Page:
Mental illness: One man’s story

Cork man DENIS O’REGAN opens up about his battle with mental health, and why he set up a group that reaches out to people affected by it.
Mental illness: One man’s story
SUPPORTIVE: Finbarr Lordan of Bandon Vale, Denis O'Regan of Insideout, Tom Mcleary from Bandon Mens Shed. Picture: Stephen Coomey.

AS I grew up, I would have partied a lot, from a young age and through my twenties. I did over-step the mark on many occasions, experimenting in drugs and excessive drinking, like a lot people at that time.

We seemed to have endless amount of money but if I knew what I know now, I might have taken a step back. We were uneducated about mental health.

I hurt my family, friends and partners over the years and I have to live with that shame every day.

Did I deserve what was about to happen in my thirties? I definitely feel I deserved some pain, but not the feelings I was about to endure for years.

My journey with mental health started in New Zealand around Christmas, 2010. My long term girlfriend and I were coming home, with a great holiday planned stopping over in Brunei and Borneo, then on to Ireland.

We had a great time but when I headed back to life in New Zealand I lost all control of my senses. I was out drinking all the time and told my boss — who was and still is a good friend — to stick his job.

In my head, I was going to become famous. The funny thing is, I can remember everything clearly.

This carried on for six weeks, but as I was about to find out, you get to the top but at some stage you crash like a ton of bricks.

An Irish friend, who thought I was on drugs — I wasn’t — dragged me to hospital and a doctor came in and asked me why did I think was there. I told him he must have been working for Simon Cowell and he was going to sign me up.

The doctor was, like, ‘OK’, and he looked at me strangely and I know now what he was thinking — this lad is crazy.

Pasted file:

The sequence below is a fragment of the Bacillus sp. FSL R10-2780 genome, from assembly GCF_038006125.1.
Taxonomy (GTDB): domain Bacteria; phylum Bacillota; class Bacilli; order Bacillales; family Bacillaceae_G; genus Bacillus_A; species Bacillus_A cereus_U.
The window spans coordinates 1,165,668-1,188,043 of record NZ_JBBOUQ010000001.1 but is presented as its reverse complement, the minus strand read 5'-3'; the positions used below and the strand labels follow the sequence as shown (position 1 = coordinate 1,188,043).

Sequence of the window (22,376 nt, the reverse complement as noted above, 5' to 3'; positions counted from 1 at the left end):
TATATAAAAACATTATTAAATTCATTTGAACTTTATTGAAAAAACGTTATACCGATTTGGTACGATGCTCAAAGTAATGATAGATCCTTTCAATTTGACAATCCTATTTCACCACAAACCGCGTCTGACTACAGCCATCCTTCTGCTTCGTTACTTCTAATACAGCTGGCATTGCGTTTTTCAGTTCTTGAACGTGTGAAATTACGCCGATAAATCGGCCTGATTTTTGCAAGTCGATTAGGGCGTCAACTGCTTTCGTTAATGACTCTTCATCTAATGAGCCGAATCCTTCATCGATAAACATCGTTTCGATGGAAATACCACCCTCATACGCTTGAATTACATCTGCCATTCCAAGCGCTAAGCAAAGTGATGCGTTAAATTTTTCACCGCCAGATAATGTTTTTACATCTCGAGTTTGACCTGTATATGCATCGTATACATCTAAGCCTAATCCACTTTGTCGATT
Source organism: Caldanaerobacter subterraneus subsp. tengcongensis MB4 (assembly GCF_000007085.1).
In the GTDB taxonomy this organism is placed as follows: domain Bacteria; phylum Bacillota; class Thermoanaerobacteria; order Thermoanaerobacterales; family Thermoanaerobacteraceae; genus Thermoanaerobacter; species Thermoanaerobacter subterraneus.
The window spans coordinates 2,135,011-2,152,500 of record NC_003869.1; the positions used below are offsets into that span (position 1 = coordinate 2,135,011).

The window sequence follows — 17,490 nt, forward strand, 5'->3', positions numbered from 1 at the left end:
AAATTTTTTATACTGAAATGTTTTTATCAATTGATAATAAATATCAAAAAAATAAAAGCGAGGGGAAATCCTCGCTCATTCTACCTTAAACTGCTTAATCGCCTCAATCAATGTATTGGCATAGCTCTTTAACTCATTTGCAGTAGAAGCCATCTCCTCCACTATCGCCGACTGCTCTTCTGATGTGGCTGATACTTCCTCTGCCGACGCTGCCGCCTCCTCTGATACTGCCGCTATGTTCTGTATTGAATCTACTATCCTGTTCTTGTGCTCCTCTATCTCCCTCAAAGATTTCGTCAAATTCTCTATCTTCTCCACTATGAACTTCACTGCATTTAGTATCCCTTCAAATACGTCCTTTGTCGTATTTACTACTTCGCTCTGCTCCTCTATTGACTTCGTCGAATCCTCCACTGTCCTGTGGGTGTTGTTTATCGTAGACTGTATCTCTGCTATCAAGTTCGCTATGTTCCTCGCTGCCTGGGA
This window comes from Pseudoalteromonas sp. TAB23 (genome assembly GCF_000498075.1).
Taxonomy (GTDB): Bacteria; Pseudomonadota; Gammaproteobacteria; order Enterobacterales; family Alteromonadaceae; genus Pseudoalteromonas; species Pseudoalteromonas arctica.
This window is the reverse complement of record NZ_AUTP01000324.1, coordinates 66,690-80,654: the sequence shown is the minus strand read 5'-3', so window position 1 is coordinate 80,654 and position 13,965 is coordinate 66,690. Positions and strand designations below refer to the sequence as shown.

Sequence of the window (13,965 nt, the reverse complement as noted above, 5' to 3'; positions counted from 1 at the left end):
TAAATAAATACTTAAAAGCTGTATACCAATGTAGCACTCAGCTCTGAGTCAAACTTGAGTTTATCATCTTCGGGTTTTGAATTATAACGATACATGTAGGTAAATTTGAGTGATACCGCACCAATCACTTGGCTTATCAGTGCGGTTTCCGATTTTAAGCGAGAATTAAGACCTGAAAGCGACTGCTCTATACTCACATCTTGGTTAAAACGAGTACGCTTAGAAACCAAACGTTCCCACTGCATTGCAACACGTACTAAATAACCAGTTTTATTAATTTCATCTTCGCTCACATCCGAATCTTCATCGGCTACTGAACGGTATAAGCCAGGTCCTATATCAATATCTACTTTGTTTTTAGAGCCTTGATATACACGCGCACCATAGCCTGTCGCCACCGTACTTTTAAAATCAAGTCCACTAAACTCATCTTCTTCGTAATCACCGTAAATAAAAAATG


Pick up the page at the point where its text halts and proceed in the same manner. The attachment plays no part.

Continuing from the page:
Am I ashamed of it? No, because I was ‘crazy’, but I was sick, just like if I had gone in with a broken leg.

I needed help. A broken leg will heal but my illness will never go away, although it can be managed, which is something I found out in the years ahead.

My life-long dream of settling in New Zealand was over, I had to come home. My relationship was broken and as time went by, I was in and out of South Lee mental health ward with a mixture of manic highs and lows.

Just to let people know what that feels like, in a manic episode, as time goes by you get more energetic and fast thoughts crowd you. You start hearing things that don’t exist, see things that aren’t there, but you feel like you’re king of the world and no-one can stop you.

I have many stories from my manic highs but I will just give one that shows how powerful the mind can be.

I was living in Douglas, working in a good job with great money, and once again it was coming up to Christmas — can you see the pattern?

I was now at the peak of my ‘episode’ and I was driving home from work and James Blunt came on the radio with his song Bonfire Heart.

In my mind he was telling me to burn my car. Crazy, right? Yeah, it’s crazy but that’s what I was at that moment and I should not have to be ashamed of it.

I parked my car outside my apartment out of harm’s way — that’s the ‘me’ still in there — and I got out some papers from the boot and watched them burn to the ground. That, I can say, was the craziest thing I have done.

Some may have different experiences with this illness, but what I know now is that it was not me, it was bipolar.

On the flip side were the manic lows, I would not wish them on my worst enemy. Dark, dark times, no energy, no confidence, all you keep doing is going over all the mistakes you made in life and beat yourself up as hard as you can.

Have I got to the lowest point in life? Yes. Do I know what people that have committed suicide feel like? Yes, because I have been there.

People say to me that people who commit suicide are selfish, not thinking about who they leave behind, and that frustrates me because I have a big family and friends who I love, who would do anything for me, and I don’t want to leave them behind. But when you get to that point you don’t think about anyone, including yourself. It’s just a black cloud. That’s not selfish, it called depression.